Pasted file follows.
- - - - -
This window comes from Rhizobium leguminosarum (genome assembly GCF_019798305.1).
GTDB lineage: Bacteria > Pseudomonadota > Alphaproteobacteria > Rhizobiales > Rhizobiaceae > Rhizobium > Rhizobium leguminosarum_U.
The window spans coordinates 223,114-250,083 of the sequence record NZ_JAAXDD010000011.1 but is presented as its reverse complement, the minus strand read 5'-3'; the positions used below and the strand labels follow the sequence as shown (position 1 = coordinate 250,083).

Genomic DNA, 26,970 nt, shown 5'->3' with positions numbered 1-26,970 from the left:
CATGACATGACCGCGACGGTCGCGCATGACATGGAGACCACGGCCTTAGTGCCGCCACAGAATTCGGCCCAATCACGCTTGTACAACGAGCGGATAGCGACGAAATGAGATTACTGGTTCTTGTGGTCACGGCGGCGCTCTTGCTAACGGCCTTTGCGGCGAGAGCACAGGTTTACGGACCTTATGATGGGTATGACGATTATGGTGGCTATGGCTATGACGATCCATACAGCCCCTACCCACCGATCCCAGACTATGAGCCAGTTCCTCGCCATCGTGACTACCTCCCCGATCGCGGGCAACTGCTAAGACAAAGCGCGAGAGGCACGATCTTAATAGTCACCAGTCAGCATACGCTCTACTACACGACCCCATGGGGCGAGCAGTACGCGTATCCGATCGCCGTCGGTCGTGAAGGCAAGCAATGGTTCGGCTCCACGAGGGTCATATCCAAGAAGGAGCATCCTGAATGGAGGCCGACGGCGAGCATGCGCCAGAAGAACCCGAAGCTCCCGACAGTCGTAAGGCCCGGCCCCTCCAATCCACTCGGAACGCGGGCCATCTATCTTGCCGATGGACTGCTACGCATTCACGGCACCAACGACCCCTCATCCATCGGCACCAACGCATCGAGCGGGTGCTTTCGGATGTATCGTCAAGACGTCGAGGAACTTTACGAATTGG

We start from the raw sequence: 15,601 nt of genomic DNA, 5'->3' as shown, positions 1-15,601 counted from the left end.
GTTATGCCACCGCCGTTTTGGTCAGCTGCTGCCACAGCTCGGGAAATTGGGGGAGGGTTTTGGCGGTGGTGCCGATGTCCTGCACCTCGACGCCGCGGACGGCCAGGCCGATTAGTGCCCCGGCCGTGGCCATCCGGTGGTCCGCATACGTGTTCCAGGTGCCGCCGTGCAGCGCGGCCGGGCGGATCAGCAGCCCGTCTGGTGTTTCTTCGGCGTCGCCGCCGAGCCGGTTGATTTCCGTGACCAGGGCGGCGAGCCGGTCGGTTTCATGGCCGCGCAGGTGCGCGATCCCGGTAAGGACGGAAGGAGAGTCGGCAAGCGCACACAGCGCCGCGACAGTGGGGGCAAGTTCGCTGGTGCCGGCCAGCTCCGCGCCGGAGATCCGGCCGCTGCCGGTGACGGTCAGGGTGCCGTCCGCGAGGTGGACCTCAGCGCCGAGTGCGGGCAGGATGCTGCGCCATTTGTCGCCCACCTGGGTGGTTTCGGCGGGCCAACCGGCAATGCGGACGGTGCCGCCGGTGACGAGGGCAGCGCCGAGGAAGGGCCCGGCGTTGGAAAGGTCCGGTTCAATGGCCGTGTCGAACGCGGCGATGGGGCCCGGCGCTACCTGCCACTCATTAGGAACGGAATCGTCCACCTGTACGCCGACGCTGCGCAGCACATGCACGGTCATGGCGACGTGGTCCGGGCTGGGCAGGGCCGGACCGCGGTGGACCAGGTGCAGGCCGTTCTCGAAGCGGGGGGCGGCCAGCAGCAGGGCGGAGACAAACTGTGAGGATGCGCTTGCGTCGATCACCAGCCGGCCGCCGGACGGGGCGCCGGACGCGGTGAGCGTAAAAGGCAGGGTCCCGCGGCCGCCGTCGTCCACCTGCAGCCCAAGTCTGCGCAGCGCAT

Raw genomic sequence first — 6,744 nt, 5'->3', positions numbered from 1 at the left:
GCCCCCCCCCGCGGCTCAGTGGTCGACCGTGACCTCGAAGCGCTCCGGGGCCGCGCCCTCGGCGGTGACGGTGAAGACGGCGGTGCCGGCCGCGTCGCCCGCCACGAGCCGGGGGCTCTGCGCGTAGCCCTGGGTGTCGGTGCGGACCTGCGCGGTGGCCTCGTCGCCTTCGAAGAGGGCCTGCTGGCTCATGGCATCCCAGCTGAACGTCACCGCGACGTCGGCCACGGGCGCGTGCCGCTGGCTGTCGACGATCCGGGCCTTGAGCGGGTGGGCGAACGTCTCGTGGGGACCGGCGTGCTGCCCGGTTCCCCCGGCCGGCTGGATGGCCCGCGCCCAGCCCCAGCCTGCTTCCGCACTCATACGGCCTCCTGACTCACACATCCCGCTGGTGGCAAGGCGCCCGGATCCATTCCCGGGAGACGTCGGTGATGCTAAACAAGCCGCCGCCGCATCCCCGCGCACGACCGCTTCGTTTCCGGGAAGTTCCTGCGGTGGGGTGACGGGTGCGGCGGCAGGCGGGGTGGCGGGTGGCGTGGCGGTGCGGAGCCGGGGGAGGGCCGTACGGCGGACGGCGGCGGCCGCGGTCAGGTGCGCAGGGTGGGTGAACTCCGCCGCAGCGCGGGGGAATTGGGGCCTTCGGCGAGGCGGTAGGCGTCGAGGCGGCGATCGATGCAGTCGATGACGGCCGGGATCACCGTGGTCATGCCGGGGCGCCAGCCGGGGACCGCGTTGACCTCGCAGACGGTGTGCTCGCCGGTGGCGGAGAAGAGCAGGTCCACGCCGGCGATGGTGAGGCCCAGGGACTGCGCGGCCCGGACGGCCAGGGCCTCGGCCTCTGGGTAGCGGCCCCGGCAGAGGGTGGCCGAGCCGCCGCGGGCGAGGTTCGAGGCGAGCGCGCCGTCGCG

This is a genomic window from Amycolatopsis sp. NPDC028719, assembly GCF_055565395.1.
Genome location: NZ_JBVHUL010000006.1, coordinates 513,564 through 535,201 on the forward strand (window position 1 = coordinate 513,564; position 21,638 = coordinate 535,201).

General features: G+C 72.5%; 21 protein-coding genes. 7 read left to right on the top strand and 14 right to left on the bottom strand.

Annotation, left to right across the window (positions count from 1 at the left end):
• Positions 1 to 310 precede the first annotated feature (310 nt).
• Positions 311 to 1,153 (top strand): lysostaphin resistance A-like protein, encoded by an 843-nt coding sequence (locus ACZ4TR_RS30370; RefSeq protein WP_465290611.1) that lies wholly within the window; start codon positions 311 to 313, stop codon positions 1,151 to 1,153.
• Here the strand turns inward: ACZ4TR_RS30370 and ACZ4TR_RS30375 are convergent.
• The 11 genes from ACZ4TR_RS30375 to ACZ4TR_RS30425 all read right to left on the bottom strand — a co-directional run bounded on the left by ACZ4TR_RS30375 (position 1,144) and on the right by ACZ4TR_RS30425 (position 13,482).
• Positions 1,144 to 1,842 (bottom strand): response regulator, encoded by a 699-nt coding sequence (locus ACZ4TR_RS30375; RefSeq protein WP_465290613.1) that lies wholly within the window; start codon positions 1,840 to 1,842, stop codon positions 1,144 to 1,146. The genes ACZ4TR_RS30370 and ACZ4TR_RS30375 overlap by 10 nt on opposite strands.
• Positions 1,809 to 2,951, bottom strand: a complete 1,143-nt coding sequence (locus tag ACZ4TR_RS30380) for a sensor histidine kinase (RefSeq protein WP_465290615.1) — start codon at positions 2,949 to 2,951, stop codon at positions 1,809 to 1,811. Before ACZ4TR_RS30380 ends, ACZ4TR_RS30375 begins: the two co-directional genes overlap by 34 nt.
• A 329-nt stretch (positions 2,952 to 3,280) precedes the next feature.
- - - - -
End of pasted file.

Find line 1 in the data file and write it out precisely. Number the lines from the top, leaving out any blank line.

This window comes from Rhizobium leguminosarum (genome assembly GCF_019798305.1).